In the process of choosing an M&A advisor to manage the sale of your business, you will undoubtedly have a discussion about valuation and price expectations. During such discussions, some advisors will lead you to believe they will secure a higher price than others. How much should you weigh such differences in your decision to pick your advisor?
It is enticing to go with the advisor that asserts your business should realize a price in the $17 million to $20 million range (advisors typically speak of indicative ranges) versus the one that suggests $15 million to $18 million. How do you judge which one has a better handle on the market? Recent EOI/LOI’s from buyers in your sector would be nice but they are confidential, and your business is undoubtedly different in some significant way from the target companies. You could examine the comp tables that typically accompany such discussions and the rational for any adjustments, but again, your business is unique.
While recent transactions and comparable trading analysis will indicate a certain price range has been achieved by similar companies in your sector, the way for you to realize the highest price for your business is for your advisor to spend the proper amount of time running a diligent and thorough process involving qualified buyers.
There are five things you should know about your M&A advisor to ensure you will get the time and attention you deserve.
Mandate Fit: If your business is worth $30 million and the advisor typically manages $100 million transactions, then you are probably not going to get a lot of the team lead’s attention (especially when (s)he lands the $100 million deal a month later). It is comforting to have a big name representing your company but if the mandate is not a priority for the firm then you will not be well served.
Time Availability: Does your advisor have too many balls in the air? If your advisor has four or more deals on the go then there will be a lot of competition for his/her time and, again, you will not get the attention you deserve. You want someone who has the capacity and resources to serve your needs; the advisor’s time is finite.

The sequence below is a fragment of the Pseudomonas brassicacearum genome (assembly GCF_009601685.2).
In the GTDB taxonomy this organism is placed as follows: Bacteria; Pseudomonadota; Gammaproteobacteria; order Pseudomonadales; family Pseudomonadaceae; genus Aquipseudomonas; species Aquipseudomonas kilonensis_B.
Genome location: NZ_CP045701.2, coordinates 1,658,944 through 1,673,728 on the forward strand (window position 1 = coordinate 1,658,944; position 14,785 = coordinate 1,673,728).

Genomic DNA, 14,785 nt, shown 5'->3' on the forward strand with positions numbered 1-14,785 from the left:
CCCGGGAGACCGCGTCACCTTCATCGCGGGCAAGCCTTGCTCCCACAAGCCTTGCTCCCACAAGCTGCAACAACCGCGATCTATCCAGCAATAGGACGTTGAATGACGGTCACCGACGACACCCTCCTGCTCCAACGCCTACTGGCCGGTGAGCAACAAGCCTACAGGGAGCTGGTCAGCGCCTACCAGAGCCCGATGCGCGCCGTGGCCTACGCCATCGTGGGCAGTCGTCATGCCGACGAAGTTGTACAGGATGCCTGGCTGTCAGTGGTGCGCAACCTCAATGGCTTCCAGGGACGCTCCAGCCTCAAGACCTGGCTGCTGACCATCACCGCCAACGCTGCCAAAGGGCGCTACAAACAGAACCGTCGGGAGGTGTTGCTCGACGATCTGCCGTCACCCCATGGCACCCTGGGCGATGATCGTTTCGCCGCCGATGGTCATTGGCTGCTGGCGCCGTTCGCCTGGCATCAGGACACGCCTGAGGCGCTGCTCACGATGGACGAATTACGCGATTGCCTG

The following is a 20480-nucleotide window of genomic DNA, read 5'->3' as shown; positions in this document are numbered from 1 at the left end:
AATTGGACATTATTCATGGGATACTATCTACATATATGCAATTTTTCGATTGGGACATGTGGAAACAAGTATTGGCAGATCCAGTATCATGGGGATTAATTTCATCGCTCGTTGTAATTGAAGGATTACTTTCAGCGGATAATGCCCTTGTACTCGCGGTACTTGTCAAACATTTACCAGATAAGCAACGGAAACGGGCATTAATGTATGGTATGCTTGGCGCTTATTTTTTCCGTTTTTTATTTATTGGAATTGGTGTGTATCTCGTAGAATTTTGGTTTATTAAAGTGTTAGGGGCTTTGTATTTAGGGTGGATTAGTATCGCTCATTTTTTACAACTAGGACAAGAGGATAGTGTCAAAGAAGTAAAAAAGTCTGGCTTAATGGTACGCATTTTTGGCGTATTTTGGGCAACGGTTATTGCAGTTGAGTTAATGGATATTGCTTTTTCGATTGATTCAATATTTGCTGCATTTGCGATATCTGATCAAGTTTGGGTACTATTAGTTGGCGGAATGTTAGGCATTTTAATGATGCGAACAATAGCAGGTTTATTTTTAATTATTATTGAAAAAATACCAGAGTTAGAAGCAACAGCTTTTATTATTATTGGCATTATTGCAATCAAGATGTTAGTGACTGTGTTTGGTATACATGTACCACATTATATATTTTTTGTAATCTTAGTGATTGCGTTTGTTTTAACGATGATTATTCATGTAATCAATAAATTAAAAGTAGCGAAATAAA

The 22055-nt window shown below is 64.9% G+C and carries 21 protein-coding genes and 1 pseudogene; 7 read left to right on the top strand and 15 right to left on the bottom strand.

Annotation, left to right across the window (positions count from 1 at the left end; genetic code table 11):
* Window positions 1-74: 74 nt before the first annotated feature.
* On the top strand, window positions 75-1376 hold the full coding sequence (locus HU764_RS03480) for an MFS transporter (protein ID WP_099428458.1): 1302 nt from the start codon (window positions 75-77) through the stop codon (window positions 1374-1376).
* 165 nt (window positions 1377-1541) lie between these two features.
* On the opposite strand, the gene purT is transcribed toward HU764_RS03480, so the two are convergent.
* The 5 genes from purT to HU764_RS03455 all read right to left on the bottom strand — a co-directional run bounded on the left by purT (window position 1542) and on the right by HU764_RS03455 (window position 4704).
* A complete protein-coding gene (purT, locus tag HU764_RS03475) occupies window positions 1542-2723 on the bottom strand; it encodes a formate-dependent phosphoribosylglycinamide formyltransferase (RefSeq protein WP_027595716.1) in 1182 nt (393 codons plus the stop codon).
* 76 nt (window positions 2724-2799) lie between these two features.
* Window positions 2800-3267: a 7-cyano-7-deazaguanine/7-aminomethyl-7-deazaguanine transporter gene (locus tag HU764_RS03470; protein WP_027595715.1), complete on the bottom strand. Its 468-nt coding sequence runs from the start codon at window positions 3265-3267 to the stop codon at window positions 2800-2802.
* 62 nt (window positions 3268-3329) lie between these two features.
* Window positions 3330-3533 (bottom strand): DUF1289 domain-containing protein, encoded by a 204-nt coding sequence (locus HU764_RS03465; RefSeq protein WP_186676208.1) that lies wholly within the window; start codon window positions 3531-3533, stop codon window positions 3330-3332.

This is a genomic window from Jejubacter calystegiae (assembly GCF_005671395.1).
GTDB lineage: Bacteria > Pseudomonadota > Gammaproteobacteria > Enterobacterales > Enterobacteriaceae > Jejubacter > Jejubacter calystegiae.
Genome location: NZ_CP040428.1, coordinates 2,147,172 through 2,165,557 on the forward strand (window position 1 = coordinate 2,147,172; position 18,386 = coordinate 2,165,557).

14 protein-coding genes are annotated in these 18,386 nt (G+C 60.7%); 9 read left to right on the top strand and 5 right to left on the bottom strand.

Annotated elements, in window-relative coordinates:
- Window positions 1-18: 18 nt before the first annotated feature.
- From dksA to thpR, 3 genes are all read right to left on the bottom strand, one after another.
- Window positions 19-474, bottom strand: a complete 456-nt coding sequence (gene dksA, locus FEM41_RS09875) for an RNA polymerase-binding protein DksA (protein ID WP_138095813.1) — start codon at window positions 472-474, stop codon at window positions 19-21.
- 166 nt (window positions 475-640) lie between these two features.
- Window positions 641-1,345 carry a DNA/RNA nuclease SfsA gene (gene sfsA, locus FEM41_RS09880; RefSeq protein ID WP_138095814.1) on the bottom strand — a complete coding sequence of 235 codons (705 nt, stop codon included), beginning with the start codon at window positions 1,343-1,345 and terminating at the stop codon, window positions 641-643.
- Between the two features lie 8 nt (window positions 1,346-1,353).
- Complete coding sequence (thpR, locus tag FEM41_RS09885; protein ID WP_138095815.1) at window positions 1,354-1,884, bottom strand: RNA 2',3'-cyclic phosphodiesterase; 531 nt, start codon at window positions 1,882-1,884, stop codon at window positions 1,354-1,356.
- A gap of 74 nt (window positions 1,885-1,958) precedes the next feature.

Deal Team: Ensure that the pitch team is the deal team and you don’t suffer the bait and switch. Some firms will have full time “rain makers” pitching prospects and other managers running the deals. Make sure that you are meeting with the deal team lead and that you will get all of his/her time and attention. The advisor deal team should include a senior lead such as a Senior Vice President or Managing Director with substantial negotiation experience plus at least one Associate and/or Analyst as support for research and follow-up.
Team Fit and Character: The advisor-seller relationship is a two way street. The seller must place substantial trust in the advisor. The M&A process is time consuming and can be highly emotional. Over the 6 to 9 month process there will be some stressful moments and deal fatigue may set in. A good advisor will keep you informed and with regular updates and discuss his or her strategy on an ongoing basis.
Compensation: Finally, how a banker is compensated should be considered. Most payment structures involve a small monthly work/commitment fee and the lion’s share is paid by way of a success fee. This works well because the advisor gets paid when a transaction is successfully closed.
While it is attractive to go with the M&A advisor that presents the highest indicative value range (because they somehow seem more enthusiastic about your business, more motivated to get you the best price), you will be well served to also understand your advisor’s typical mandate size, his/her workload, the team on the project and how they are compensated.
Selling your business is a once-in-a-lifetime event. If it is mishandled, serious value is lost. You need an experienced team that acts with integrity, discretion and confidentiality and fully appreciates that a lifetime’s reputation is at stake.